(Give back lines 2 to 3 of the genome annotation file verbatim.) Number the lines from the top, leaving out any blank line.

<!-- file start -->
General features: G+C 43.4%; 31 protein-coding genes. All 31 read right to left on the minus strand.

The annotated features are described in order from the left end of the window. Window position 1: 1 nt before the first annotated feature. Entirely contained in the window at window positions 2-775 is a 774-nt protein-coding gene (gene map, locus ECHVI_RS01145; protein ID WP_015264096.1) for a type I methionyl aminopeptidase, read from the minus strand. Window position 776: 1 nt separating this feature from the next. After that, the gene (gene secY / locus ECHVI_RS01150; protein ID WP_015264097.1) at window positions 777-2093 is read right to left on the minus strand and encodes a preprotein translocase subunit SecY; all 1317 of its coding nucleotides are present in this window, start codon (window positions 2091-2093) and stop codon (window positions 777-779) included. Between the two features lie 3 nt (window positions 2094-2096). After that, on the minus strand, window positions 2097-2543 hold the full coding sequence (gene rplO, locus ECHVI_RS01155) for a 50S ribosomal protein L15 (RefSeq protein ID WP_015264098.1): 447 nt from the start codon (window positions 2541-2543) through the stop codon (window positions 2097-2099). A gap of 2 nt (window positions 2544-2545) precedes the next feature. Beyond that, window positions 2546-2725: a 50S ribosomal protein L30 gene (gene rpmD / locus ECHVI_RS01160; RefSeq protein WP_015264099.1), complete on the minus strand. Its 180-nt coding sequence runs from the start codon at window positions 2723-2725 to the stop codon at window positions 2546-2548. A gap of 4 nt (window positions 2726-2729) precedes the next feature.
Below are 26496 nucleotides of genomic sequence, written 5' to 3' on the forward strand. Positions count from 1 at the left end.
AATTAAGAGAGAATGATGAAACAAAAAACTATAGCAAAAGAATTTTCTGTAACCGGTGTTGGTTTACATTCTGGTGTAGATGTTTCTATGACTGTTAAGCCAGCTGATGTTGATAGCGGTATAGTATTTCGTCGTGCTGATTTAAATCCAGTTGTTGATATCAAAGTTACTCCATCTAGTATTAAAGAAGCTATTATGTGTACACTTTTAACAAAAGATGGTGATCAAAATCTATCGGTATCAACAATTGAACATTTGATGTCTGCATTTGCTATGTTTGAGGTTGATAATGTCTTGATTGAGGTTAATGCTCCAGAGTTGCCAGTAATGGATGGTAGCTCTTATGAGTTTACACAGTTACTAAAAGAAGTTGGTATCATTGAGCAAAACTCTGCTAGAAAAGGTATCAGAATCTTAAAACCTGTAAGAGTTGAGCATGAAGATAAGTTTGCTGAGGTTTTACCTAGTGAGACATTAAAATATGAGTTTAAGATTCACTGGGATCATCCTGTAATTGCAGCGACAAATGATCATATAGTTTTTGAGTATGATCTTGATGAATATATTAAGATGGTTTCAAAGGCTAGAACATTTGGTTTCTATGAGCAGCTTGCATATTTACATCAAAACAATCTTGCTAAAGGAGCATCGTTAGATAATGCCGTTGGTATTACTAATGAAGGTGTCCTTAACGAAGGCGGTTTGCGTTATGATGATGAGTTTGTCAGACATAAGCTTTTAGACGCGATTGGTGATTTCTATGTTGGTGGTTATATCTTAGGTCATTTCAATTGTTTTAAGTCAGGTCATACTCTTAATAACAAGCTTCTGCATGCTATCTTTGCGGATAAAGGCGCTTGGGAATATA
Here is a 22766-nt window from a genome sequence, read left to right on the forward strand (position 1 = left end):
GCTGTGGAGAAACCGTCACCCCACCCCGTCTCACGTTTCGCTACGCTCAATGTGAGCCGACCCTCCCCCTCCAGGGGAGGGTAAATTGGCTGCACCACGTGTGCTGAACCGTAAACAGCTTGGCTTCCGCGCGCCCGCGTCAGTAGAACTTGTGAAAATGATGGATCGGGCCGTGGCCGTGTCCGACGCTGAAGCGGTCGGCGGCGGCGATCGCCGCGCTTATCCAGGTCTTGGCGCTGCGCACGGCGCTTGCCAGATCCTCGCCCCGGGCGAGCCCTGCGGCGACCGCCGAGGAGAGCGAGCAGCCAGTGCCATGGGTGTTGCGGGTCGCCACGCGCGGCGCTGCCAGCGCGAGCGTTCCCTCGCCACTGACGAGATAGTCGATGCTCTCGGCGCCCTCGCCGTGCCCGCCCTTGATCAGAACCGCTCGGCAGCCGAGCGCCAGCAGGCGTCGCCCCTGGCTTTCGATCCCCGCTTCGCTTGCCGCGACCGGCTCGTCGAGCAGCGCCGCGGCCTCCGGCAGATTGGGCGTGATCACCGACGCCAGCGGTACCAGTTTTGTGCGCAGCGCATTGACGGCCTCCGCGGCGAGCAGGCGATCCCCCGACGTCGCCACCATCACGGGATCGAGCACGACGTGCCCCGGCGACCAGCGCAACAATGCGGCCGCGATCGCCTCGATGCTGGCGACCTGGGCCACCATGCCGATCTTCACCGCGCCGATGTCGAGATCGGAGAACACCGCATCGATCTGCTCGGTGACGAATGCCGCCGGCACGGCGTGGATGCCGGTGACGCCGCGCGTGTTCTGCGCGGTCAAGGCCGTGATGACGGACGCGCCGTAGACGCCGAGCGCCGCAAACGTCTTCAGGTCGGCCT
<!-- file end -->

The annotated features are described in order from the left end of the window. Window position 1: 1 nt before the first annotated feature. Entirely contained in the window at window positions 2-775 is a 774-nt protein-coding gene (gene map, locus ECHVI_RS01145; protein ID WP_015264096.1) for a type I methionyl aminopeptidase, read from the minus strand. Window position 776: 1 nt separating this feature from the next. After that, the gene (gene secY / locus ECHVI_RS01150; protein ID WP_015264097.1) at window positions 777-2093 is read right to left on the minus strand and encodes a preprotein translocase subunit SecY; all 1317 of its coding nucleotides are present in this window, start codon (window positions 2091-2093) and stop codon (window positions 777-779) included. Between the two features lie 3 nt (window positions 2094-2096). After that, on the minus strand, window positions 2097-2543 hold the full coding sequence (gene rplO, locus ECHVI_RS01155) for a 50S ribosomal protein L15 (RefSeq protein ID WP_015264098.1): 447 nt from the start codon (window positions 2541-2543) through the stop codon (window positions 2097-2099). A gap of 2 nt (window positions 2544-2545) precedes the next feature. Beyond that, window positions 2546-2725: a 50S ribosomal protein L30 gene (gene rpmD / locus ECHVI_RS01160; RefSeq protein WP_015264099.1), complete on the minus strand. Its 180-nt coding sequence runs from the start codon at window positions 2723-2725 to the stop codon at window positions 2546-2548. A gap of 4 nt (window positions 2726-2729) precedes the next feature.
Below are 26496 nucleotides of genomic sequence, written 5' to 3' on the forward strand. Positions count from 1 at the left end.